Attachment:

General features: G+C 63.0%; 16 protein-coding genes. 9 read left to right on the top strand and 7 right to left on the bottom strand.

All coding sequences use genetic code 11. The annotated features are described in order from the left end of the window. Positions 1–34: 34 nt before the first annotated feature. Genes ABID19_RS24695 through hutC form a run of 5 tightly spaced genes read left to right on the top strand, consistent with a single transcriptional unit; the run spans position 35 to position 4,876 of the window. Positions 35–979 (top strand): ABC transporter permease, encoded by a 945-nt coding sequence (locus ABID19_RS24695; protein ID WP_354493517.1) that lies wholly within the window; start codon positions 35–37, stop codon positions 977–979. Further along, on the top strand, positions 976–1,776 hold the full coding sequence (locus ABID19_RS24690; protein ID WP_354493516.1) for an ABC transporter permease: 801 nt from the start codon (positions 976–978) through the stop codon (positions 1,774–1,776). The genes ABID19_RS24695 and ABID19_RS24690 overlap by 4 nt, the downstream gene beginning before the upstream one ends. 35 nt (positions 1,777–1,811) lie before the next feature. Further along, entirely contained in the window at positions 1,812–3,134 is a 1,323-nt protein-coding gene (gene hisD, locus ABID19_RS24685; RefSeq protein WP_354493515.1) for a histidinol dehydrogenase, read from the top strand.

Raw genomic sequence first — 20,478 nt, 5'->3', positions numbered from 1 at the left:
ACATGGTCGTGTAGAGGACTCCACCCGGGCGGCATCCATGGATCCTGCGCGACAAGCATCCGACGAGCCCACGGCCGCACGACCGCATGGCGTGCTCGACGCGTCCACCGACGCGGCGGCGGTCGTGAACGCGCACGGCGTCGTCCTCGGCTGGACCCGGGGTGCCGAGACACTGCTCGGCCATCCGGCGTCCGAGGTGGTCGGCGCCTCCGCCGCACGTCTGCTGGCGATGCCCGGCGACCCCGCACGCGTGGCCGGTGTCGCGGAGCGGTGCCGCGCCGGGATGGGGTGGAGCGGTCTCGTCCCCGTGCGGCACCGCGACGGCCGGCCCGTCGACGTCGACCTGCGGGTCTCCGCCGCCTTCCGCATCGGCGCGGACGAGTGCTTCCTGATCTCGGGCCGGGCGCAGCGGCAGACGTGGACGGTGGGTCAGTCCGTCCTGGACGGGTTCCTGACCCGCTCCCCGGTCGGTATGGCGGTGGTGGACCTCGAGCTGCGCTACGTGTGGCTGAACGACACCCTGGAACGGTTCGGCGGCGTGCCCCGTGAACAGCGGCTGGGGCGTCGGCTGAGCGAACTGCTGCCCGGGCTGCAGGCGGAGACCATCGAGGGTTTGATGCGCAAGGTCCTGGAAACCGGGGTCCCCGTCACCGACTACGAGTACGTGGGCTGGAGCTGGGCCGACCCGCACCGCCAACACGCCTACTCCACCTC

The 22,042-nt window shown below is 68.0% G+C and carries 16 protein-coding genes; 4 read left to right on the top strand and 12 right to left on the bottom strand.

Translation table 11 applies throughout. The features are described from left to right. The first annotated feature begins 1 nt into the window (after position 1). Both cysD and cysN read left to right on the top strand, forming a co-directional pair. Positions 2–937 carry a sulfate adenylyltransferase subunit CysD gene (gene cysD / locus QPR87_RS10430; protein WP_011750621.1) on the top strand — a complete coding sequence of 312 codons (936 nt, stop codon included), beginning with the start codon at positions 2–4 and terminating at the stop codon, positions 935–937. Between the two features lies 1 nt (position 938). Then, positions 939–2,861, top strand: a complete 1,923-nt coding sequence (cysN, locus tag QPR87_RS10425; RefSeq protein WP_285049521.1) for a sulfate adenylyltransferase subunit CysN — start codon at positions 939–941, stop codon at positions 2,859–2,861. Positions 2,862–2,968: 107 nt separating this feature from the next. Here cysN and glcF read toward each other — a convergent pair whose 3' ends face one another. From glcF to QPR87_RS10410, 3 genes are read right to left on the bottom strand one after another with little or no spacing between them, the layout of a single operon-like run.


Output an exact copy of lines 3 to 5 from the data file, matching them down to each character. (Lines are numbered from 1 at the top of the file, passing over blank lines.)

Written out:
Raw genomic sequence first — 20,478 nt, 5'->3', positions numbered from 1 at the left:
ACATGGTCGTGTAGAGGACTCCACCCGGGCGGCATCCATGGATCCTGCGCGACAAGCATCCGACGAGCCCACGGCCGCACGACCGCATGGCGTGCTCGACGCGTCCACCGACGCGGCGGCGGTCGTGAACGCGCACGGCGTCGTCCTCGGCTGGACCCGGGGTGCCGAGACACTGCTCGGCCATCCGGCGTCCGAGGTGGTCGGCGCCTCCGCCGCACGTCTGCTGGCGATGCCCGGCGACCCCGCACGCGTGGCCGGTGTCGCGGAGCGGTGCCGCGCCGGGATGGGGTGGAGCGGTCTCGTCCCCGTGCGGCACCGCGACGGCCGGCCCGTCGACGTCGACCTGCGGGTCTCCGCCGCCTTCCGCATCGGCGCGGACGAGTGCTTCCTGATCTCGGGCCGGGCGCAGCGGCAGACGTGGACGGTGGGTCAGTCCGTCCTGGACGGGTTCCTGACCCGCTCCCCGGTCGGTATGGCGGTGGTGGACCTCGAGCTGCGCTACGTGTGGCTGAACGACACCCTGGAACGGTTCGGCGGCGTGCCCCGTGAACAGCGGCTGGGGCGTCGGCTGAGCGAACTGCTGCCCGGGCTGCAGGCGGAGACCATCGAGGGTTTGATGCGCAAGGTCCTGGAAACCGGGGTCCCCGTCACCGACTACGAGTACGTGGGCTGGAGCTGGGCCGACCCGCACCGCCAACACGCCTACTCCACCTC

The 22,042-nt window shown below is 68.0% G+C and carries 16 protein-coding genes; 4 read left to right on the top strand and 12 right to left on the bottom strand.